Image credits: Unsplash
/
News Article

Tech: Strategic Retail Ally in the New Normal

By Daniel González | Thu, 06/04/2020 - 12:19

The use of technology enabled South Korea to become the big winner in the fight against COVID-19. The Asian country, one of the world’s leading economies and one of the most digitized countries, managed to apply its extensive technological experience since the beginning of the pandemic, managing to control the spread of the virus in record time. The example, although with nuances, has been followed by other countries that have turned to technology both to curb contagion and to enter the new normal. Mexico City will ask restaurant owners to change their menus from physical to QR codes, while the municipality of Ecatepec in the State of Mexico, one of the most affected by COVID-19, has rented a high-tech drone to disinfect places in the city where massive infections can occur, such as hospital and shopping mall surroundings. Ferrari, one of the most recognized brands in Italy, has donated to Mexico the open source of an artificial respirator developed at its Maranello factory, while the State of Michoacan has made available to its citizens the MiSalud app, designed to offer remote medicine services to ensure quarantines are followed.

The retail sector is one of the most affected by the so-called new normality, as it will have to radically change the way it has operated in recent decades. One of the measures that the Mexican government will promote to ensure customers’ safety and avoid contagion is to take the temperature of customers before entering a closed space. It is in that niche that Fujitsu has put its focus. The Japanese company has developed a technological solution capable of taking the temperature of several people at once over a range of 2m to 6m. In addition, the prototype, which could reach Mexico, analyzes whether or not the people checked are wearing masks. Fujitsu’s tool can measure the temperature of up to 360 people per minute, making it ideal for controlling access to shopping malls, stores, cinemas or live-music concerts.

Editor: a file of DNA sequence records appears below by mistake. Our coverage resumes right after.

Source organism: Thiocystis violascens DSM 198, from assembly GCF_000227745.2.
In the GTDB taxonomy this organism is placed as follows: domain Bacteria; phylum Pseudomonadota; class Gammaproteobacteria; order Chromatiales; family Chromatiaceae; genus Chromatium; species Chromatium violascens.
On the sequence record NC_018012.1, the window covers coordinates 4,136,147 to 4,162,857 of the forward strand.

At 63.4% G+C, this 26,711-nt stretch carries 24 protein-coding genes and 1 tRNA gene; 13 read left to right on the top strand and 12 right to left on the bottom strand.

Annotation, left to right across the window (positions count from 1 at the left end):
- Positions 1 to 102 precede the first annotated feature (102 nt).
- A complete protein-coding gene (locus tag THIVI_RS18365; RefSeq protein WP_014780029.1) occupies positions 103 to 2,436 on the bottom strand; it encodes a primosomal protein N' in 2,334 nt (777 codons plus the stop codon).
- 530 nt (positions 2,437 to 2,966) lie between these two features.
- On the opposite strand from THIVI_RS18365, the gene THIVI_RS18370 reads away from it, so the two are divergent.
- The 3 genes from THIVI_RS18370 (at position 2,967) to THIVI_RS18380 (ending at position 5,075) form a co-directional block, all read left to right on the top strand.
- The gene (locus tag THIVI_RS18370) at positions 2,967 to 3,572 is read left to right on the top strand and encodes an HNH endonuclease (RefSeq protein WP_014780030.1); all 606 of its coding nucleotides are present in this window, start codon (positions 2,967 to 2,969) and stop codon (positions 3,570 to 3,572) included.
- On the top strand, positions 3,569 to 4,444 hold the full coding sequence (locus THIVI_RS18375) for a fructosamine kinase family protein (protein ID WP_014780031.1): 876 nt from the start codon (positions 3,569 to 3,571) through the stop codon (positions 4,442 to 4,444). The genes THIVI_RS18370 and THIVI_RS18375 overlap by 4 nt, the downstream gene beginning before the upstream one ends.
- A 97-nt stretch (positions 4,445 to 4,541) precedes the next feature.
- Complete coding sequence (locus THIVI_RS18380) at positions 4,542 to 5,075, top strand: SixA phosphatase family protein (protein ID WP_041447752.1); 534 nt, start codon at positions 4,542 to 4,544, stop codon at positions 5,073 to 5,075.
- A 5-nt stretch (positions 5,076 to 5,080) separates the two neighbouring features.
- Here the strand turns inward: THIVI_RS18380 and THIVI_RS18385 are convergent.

A correct application of existing technology could, according to the Select consulting firm, help to recover two out of every three existing businesses in Mexico once the country enters the new normal, either through the use of services such as the cloud, the creation of e-commerce stores or the possibility of offering professional services remotely. The Organization of American States (OAS), in collaboration with the Kolau startup, has made a tool available to its partner countries to promote e-commerce platforms. In Mexico, the initiative has been followed by the Mexican Association of Online Sales (AMVO), which makes available to its affiliates the AIUDA.org website, whose objective is to help create an e-commerce platform in the shortest possible time and with a minimum economic investment.

The data used in this article was sourced from:  
Forbes, Milenio, Expansión, Bloomberg, Associated Press, El País, Los Angeles Times
Photo by:   Unsplash
Daniel González Daniel González Senior Writer